[E-Lang] Other languages with secure capabilities
Thu, 10 May 2001 18:00:05 +0200
Sorry I am not able to answer right now. But the implementation of Secure Mozart
and the design for the first version is almost ready. The implementation is
in fact. At the language level security overrides distribution behavior to
security. The language itself is secure. This means for example that an object
migratory behavior becomes stationary if an attemp to access the object comes from
We will come back with full report, but I am traveling next week, so please wait
--- Seif Haridi
"Mark S. Miller" wrote:
> At 01:13 AM Wednesday 5/9/01, Peter Van Roy wrote:
> >I agree completely. In fact, we used the same argument when designing
> >the protocols to make Oz network transparent. Objects in Oz are mobile
> >by default (object state moves to process using it).
> While it may be the same argument in a different context, I fear that this
> argument has led you to a security-incompatible solution. Unless you mean
> something very different by "object", then among mutually suspicious nodes
> objects must by default be stationary. Further, non-stationary objects should
> not be considered mobile, but replicable. For both, money is a great example.
> Many people have misread the MintMaker example
> as involving non-stationary Purses. Of course, our code doesn't work
> under such an assumption. But it's an interesting exercise. If you believe
> in distributed object-based capability security among mutually suspicious
> nodes, and you believe that these secure objects can be non-stationary, then
> try to write a MintMaker equivalent in which the Purse-equivalents move to
> the machine of the client holding the Purse.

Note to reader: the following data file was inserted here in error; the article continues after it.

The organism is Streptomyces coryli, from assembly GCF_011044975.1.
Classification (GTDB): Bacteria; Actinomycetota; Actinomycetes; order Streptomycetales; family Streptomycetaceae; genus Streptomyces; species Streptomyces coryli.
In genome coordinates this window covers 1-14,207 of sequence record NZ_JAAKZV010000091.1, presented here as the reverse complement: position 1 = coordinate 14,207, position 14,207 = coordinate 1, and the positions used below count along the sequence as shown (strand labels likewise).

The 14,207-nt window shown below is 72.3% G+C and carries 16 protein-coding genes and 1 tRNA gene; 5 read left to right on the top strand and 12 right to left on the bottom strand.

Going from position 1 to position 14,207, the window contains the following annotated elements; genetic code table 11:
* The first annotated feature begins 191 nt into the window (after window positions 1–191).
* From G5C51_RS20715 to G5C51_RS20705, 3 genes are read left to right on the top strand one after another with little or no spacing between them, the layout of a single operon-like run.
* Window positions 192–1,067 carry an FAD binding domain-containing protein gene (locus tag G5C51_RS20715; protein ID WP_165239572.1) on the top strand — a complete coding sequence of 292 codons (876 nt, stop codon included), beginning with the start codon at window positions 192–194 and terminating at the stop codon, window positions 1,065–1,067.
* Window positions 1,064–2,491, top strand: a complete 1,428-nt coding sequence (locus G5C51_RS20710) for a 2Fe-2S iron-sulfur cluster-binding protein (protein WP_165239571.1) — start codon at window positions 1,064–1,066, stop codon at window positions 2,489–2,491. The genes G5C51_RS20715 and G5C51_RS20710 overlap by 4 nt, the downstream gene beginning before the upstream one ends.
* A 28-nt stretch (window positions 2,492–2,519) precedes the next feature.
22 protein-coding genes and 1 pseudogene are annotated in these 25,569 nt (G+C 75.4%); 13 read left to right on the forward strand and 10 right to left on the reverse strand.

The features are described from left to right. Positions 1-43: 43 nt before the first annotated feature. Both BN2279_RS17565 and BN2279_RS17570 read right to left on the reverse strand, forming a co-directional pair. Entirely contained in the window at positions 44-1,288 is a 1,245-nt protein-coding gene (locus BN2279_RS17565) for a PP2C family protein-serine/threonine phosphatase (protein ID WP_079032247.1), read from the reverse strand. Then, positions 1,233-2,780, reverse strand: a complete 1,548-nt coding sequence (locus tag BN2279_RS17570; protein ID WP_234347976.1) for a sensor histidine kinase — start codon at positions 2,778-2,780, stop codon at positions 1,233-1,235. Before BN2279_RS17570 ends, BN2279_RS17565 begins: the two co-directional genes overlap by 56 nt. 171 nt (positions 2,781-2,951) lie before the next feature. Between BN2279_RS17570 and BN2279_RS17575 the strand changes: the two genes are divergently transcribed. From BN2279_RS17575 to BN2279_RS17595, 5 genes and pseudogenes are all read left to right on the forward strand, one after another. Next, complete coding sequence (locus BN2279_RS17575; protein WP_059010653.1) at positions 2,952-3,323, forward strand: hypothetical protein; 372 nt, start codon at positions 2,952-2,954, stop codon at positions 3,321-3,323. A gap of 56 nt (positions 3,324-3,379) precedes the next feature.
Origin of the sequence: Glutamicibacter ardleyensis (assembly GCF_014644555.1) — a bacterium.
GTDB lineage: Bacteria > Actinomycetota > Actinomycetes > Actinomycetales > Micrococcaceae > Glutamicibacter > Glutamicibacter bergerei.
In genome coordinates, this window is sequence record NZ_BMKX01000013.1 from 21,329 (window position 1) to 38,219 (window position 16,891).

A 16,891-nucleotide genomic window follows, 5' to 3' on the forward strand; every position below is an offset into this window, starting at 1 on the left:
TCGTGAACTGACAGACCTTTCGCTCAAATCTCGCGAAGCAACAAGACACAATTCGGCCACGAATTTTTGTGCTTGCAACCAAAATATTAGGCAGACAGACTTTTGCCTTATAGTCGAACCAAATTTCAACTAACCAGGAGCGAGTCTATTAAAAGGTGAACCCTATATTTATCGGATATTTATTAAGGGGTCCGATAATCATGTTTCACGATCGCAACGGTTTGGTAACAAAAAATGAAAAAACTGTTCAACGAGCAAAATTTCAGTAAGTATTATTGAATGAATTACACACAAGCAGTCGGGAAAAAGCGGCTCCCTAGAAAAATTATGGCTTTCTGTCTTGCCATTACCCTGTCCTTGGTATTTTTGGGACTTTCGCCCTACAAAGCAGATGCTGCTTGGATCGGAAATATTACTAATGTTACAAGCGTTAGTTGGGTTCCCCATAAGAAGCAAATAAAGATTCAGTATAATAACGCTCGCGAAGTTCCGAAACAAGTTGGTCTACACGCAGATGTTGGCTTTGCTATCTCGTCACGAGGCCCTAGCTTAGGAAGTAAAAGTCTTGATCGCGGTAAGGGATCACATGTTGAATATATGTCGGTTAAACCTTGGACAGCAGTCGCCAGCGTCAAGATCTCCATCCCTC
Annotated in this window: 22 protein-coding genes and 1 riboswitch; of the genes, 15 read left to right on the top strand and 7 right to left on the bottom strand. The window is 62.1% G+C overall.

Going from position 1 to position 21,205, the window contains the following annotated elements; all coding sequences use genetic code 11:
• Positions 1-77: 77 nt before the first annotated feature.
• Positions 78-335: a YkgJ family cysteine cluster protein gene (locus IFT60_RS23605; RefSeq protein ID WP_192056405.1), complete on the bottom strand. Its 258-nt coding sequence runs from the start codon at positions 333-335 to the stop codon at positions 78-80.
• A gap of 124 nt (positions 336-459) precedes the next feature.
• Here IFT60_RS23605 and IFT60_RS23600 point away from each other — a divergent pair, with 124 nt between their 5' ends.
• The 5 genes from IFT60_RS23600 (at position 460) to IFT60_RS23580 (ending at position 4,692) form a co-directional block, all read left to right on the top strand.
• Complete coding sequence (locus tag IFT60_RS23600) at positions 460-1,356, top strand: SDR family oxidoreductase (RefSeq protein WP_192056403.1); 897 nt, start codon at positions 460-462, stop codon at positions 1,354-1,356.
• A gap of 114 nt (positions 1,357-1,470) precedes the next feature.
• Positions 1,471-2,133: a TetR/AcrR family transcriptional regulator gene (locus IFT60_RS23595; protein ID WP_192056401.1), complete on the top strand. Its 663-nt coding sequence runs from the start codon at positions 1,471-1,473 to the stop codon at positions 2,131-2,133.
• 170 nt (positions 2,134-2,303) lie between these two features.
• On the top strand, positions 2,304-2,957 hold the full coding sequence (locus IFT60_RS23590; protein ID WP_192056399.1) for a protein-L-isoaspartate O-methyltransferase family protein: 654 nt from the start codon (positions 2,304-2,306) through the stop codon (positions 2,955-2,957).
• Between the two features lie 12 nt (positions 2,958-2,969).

> As to "mobile" vs "replicable", if you could truly implement an object,
> designatable by a capability, that could change its host, but have all
> designators know to go to the new host instead of the old one, then you
> could implement the Holy Grail of money protocols: A money without an
> issuer. A dollar (or whatever) could just be a mobile object, the current
> owner of the dollar would be according to the current hosting machine, and
> the dollar would change hands by moving between machines. If you instead
> concede that double spending cannot be prevented without a stationary
> issuer, then non-issuer-managed objects are stationary or replicable,
> but not mobile.
> >The assumption of mutually trusting nodes is not a profound one; it is
> >part of our current plans of progressively introducing implementation
> >security in Mozart. The very first step is allowing encrypted
> >communication. This handles the mutually trusting nodes case, which is
> >actually an important special case.
> You may be able to implement security incrementally, but I doubt you could
> architect security incrementally. Is there anything to read about Oz's
> planned security architecture?
> >Well, I do enjoy the discussions on the E list, even though I can't read
> >them all in detail. Seif Haridi can probably respond better to your question
> >than I.
> I look forward to it.
> >> Btw, to whom should I send an invitation to put Oz on the Capability
> >> Security WebRing?
> >Send it to email@example.com, the interested Mozart developers will
> Good. Done. Looking forward to seeing you folk on the ring!
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